Susan McCouch at Cornell University in Ithaca, New York, and her colleagues report that more than 97% of the white-grained rices they studied have the 14 base-pair deletion previously identified with the loss of the red outer layer, or pericarp, of wild rice grains. Other clues in the genome suggest this mutation arose once in japonica subspecies and then spread around the world, probably through human trade. It is thought that humans might have preferred white rice over red for its novelty, its softer shell, or because it was easier to pick out insects or dirt from a meal. A second mutation associated with white grains appeared in fewer than 3% of species studied.

Ecology: Worm wood


Conserv. Biol. 21, 997–1008 (2007)

Traipsing through the sugar-maple forests of North America has become a different experience since alien earthworms invaded.

Andrew Holdsworth and his team at the University of Minnesota in St Paul have examined various sites in two National Forests in the northern United States. They found a clear negative correlation between the presence of worms from the European genus Lumbricus (pictured right) and plant diversity, particularly the diversity of small non-grassy plants, or forbs.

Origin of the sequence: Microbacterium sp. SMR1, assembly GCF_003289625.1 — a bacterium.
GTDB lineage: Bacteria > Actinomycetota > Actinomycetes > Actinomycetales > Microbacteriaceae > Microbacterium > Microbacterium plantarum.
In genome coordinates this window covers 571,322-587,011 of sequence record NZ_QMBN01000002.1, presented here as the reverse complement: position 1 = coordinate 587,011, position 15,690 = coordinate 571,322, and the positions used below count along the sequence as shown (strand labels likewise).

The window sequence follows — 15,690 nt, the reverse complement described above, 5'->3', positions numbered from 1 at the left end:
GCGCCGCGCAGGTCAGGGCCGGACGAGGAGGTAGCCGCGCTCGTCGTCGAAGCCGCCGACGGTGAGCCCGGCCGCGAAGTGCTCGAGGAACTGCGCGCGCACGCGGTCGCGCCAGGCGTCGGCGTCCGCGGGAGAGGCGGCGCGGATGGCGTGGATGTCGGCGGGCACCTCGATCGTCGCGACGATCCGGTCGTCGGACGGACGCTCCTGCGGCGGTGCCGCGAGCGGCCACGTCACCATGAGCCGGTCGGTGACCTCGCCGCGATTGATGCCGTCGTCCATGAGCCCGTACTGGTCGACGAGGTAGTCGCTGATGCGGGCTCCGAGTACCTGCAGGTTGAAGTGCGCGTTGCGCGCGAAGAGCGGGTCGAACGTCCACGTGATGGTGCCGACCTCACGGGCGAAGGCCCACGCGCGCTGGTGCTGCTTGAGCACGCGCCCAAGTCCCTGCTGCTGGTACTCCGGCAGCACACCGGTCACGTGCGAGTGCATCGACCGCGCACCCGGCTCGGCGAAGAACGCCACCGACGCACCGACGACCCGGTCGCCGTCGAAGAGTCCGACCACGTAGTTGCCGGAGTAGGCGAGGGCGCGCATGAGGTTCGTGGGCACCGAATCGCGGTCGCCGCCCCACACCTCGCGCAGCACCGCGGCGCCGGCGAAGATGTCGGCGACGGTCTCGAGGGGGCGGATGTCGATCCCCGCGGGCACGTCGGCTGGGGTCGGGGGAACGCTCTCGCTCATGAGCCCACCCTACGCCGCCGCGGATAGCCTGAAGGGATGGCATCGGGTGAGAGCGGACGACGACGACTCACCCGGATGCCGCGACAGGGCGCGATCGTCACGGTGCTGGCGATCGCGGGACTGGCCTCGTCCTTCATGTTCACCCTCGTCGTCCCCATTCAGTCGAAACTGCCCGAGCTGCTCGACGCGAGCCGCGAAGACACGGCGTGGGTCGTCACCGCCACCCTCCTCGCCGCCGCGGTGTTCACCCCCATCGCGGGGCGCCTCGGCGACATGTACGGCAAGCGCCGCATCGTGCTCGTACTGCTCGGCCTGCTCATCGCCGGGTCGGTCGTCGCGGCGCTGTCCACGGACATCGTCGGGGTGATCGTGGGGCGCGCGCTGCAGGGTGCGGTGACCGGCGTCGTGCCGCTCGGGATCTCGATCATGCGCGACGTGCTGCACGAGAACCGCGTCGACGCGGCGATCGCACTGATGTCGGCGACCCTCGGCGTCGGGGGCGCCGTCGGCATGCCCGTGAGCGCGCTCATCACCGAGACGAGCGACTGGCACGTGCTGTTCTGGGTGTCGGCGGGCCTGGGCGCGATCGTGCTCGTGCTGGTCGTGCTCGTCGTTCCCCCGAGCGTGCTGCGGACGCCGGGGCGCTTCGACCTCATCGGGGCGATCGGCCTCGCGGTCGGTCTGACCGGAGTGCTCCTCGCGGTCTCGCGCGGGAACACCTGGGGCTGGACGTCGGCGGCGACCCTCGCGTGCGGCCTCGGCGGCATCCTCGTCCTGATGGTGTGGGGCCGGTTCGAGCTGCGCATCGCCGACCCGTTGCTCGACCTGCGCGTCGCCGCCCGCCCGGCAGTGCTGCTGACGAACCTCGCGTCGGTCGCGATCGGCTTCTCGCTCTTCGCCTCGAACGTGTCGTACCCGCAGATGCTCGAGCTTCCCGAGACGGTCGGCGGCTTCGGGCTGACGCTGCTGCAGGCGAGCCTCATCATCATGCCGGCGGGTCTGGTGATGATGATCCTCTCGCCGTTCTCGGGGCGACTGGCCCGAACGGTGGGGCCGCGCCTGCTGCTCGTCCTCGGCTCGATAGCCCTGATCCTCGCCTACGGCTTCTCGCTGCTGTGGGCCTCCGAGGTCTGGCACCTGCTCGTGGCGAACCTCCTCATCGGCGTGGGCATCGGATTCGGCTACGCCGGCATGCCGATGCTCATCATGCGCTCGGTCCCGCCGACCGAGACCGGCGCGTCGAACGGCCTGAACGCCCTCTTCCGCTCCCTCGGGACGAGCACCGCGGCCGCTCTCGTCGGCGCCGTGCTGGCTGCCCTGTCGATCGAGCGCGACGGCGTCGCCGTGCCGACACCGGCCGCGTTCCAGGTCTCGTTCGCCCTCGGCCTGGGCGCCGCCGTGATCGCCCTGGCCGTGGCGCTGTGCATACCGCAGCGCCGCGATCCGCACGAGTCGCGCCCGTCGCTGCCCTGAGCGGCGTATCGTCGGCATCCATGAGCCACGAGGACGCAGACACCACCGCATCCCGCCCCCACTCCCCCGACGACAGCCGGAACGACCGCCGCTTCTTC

This confirms past observations of Lumbricus disrupting native plant assemblages. The suggested reason? The European worms eat leaf litter that would otherwise shelter seeds and host nutrient-providing fungi. As a result, species such as wild sarsaparilla (Aralia nudicaulis L.) and rose twisted stalk (Streptopus roseus Michx.) disappear.

Astronomy: Chemical misfit

Astrophys. J. 665, L127–L130 (2007)

Propene has been detected in space for the first time, in a dark interstellar cloud in the constellation of Taurus. No one had previously looked for the molecule (C3H6) because, although such clouds can be rich in hydrocarbons, there seemed to be no obvious mechanism by which propene would form.